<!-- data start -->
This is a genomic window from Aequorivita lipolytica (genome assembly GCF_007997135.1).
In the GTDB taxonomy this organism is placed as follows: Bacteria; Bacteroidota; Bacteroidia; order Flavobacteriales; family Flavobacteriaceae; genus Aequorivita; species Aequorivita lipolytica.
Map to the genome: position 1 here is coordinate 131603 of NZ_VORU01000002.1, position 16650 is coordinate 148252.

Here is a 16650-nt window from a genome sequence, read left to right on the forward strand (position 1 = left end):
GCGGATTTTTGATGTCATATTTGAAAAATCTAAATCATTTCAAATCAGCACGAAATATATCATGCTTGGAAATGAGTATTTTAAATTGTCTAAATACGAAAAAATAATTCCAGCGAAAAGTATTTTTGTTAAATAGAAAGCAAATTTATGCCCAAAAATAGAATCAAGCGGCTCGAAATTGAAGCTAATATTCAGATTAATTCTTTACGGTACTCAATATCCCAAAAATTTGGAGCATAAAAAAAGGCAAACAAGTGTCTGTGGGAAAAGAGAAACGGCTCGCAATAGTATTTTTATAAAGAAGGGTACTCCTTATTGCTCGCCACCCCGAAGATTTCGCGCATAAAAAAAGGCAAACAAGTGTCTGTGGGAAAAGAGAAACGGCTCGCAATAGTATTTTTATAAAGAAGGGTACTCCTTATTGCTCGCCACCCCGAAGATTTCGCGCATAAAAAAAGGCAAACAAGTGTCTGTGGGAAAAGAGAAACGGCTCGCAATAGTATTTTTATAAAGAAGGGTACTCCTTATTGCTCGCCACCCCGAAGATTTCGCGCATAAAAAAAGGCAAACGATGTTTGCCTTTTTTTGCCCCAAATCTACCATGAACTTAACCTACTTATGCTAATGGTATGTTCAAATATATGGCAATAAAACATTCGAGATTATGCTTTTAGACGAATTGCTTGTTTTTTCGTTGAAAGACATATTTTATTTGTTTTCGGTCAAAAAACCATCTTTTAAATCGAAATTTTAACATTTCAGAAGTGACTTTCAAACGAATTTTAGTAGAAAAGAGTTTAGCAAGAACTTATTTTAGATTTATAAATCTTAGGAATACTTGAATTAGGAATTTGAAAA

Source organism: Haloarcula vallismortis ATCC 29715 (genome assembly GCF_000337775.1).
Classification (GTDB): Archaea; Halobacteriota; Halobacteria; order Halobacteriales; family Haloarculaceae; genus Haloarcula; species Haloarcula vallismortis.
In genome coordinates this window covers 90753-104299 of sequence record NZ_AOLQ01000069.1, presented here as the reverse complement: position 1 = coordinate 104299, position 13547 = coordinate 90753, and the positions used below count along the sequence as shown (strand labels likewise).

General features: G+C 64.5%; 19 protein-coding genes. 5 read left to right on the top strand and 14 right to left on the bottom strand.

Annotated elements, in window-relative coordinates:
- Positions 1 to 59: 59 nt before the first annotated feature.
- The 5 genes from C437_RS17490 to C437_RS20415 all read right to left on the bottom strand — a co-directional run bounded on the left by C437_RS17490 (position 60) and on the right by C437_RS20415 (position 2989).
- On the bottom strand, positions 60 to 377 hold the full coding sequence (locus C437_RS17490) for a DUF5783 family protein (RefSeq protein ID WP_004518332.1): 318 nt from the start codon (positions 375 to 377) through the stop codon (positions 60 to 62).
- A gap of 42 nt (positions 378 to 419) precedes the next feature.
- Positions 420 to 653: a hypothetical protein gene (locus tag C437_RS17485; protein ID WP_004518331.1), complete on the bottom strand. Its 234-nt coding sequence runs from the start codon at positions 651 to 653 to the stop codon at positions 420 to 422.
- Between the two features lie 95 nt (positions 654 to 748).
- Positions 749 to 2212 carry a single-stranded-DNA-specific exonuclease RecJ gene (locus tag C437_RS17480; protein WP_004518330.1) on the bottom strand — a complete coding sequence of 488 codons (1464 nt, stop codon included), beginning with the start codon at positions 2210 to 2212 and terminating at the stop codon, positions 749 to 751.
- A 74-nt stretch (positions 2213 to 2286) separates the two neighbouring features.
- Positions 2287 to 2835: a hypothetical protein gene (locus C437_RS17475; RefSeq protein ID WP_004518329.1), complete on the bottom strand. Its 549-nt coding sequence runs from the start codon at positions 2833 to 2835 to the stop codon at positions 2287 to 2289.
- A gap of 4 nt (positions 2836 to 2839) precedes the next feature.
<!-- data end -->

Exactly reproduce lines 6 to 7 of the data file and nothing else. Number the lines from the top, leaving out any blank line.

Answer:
Source organism: Haloarcula vallismortis ATCC 29715 (genome assembly GCF_000337775.1).
Classification (GTDB): Archaea; Halobacteriota; Halobacteria; order Halobacteriales; family Haloarculaceae; genus Haloarcula; species Haloarcula vallismortis.